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George
May 05, 2013 George rated it really liked it  ·  review of another edition
A CURIOUS AND CAPTIVATING READ.

“Ripley tried to deliver it all with a wink, and most readers accepted the hint of charlatanism, knowing that some of Ripley’s statements couldn’t possibly be proven or disproven, that it was all for fun.” (p. 148)

I remember as a youngster, Ripley’s Believe It or Not was my very favorite part of the Sunday papers. So I wasn't too surprised to read: “A late-1940 Advertising Research Foundation survey found that Believe It or Not had become the second most popular ne
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Benjamin Thomas
Apr 04, 2013 Benjamin Thomas rated it it was amazing
I can remember growing up reading the Ripley's "Believe-It-Or-Not" comic strip every Sunday morning in our local newspaper. Fond memories indeed but when I saw that there is now a new biography of the man behind the art, I was chagrined to realize that I knew so little about him. I suspect many of us are in this same boat as there hasn't been much biographical work on Robert Ripley. It's almost like the cultural institution that is Believe-It-Or-Not was invented by a publishing house or somethin ...more
Louise
Apr 28, 2013 Louise rated it it was amazing
Between PT Barnum and reality TV there was Ripley. This is a fascinating look at his life and how he developed a brand in the infancy of the concept.

The book is a simply written narrative. Author Neal Thompson tells how the young buck-toothed LeRoy Ripley grew up in Santa Rosa. He lost his father as a teen, and not much later experienced losses in the earthquake of 1906. He left his high school, inexplicably, without a diploma. While he had some setbacks he built a niche in sports cartooning, an
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Phil
Jun 15, 2013 Phil rated it really liked it
Shelves: non-fiction
While a somewhat obscure figure these days, this biography shows how Robert Ripley went from humble beginnings to world-famous cartoonist and one of the richest men in America.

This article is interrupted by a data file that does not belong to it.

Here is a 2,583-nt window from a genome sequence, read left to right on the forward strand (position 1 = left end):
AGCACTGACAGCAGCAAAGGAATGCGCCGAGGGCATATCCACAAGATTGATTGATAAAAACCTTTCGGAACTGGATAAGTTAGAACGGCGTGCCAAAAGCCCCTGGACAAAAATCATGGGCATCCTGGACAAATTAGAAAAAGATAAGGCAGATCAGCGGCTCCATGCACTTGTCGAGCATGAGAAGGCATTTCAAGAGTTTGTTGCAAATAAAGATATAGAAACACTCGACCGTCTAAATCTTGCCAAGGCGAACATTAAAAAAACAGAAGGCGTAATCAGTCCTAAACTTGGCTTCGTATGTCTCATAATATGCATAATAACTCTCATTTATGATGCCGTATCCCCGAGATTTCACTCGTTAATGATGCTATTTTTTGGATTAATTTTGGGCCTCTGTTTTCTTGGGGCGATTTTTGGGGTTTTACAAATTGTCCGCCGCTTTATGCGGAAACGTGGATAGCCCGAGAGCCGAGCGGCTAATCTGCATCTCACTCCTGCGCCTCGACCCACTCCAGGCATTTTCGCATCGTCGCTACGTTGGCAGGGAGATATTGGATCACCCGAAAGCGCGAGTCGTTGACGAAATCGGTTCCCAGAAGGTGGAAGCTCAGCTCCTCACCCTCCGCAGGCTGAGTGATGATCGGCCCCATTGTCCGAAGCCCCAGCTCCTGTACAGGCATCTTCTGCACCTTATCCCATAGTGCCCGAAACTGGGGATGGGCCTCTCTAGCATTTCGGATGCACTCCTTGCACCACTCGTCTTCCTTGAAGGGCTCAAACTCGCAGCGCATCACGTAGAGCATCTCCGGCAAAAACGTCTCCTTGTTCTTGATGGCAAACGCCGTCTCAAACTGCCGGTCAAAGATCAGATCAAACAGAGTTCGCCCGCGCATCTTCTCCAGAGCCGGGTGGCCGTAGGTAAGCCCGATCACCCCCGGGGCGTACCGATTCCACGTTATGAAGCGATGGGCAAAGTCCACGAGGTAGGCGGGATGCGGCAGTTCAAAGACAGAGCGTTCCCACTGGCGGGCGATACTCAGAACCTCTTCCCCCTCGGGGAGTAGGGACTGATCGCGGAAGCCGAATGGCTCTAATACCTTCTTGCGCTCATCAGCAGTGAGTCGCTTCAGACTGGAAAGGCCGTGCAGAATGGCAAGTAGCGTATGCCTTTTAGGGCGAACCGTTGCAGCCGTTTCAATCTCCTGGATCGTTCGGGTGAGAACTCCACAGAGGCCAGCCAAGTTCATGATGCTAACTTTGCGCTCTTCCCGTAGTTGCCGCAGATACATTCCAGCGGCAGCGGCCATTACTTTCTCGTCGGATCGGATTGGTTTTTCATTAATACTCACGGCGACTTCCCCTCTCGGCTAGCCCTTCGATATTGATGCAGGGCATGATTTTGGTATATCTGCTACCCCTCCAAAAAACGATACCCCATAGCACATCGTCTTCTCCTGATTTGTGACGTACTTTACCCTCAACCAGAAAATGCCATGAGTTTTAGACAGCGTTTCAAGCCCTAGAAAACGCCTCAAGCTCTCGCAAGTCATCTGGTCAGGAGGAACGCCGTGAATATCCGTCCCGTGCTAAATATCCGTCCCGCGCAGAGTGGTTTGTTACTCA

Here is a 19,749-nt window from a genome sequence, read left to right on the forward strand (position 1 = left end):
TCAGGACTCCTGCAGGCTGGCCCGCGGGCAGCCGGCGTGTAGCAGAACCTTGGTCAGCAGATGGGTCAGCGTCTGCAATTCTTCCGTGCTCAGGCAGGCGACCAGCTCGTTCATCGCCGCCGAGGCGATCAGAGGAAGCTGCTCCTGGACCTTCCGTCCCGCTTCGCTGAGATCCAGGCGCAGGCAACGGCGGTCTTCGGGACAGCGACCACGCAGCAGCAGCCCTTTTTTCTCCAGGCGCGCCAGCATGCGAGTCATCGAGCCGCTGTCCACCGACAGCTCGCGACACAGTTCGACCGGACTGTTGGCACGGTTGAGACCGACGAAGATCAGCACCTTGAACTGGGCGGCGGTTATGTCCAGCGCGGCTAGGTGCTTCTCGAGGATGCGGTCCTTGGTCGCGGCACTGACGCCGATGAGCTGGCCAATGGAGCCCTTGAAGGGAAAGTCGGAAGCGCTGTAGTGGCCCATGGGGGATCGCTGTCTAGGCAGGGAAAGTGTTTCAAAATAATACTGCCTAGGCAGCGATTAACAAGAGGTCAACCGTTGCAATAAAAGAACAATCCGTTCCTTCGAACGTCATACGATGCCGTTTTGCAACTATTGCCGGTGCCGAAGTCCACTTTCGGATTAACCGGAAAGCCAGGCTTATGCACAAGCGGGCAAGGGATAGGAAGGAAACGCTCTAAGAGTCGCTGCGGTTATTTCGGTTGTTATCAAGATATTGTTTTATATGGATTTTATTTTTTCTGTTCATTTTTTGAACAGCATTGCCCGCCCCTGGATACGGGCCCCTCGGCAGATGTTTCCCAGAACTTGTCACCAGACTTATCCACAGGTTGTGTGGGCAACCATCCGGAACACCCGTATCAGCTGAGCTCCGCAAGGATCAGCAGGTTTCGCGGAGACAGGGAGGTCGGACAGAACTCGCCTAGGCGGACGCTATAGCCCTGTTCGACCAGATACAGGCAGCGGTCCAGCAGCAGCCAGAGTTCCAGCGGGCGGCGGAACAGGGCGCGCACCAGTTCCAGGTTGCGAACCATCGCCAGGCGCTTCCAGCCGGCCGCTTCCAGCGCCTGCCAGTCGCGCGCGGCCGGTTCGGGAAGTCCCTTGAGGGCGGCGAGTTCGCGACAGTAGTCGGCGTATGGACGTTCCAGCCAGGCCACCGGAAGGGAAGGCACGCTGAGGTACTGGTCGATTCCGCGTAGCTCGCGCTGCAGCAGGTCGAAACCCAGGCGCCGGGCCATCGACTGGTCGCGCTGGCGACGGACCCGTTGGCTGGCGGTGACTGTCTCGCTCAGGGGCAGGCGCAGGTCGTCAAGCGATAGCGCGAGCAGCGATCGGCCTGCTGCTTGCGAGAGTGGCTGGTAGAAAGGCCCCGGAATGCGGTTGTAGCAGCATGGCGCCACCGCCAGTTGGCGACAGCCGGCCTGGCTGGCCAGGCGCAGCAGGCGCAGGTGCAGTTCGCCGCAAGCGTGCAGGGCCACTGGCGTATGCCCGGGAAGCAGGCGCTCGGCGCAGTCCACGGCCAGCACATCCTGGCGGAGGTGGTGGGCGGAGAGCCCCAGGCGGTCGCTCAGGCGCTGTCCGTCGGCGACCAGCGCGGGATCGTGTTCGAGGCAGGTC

Ripley lived the life of a pulp hero, and the book often has the same sort of breathless voice found in the old adventure magazines. I found it interesting that the narrative focuses more on his life in New York (and later Florida) than the details of his overseas excursions. Despite the adventurer mystique, it turns out t
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Beth
May 23, 2013 Beth rated it really liked it
Awkward and bucktoothed as a child, Robert Ripley was plagued by shyness, which ultimately led to his passion for drawing and later traveling the world in search of strange and unusual people. He, too, knew what it was like to feel like an outsider, though as he grew older and became more of a household name, his money certainly propelled him from awkward outsider to suave ladies man, even if he never lost his bucktoothed smile.

Robert Ripley's "Believe It Or Not" cartoons were the reality TV of
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Charlotte Klein
Oct 23, 2013 Charlotte Klein rated it really liked it
I CAN"T BELIEVE GOODREADS JUST DELETED MY ENTIRE REVIEW.

Ugh. Deep breaths.

Okay, here we go one more time!

I feel as though I have been writing a lot of stellar reviews on Goodreads lately, but "A Curious Man" in particular really deserves top honors. This book is gripping from the get-go. It's impossible to resist the charm, awkward social graces, blatant ignorance, and curious tendencies of a man who explored more countries than Magellan and a man who had a roster of famous people at his dinn
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Lori
Jun 11, 2014 Lori rated it really liked it  ·  review of another edition
Shelves: historical, biography
I was a goodreads first reads winner of this book. i would give it a 3.5. I have heard of Robert Ripley since i was a kid. I found his "Believe it or not" cartoons and little facts he included fun and interesting to read. This is a biography on the man who coined the term "Believe it or Not" I was surprised to find out that Robert Ripley actually died in 1949. It just seemed like he was around forever. he was actually born in 1890 and died in 1949. He started out as an awkward shy boy with buck ...more
Joy H.
Apr 05, 2016 Joy H. rated it really liked it
Added 4/5/16. (first published January 1st 2013)
This book is much more interesting than I thought it would be!
I'm enjoying listening to the audio CD. The reader, Marc Cashman. is very good.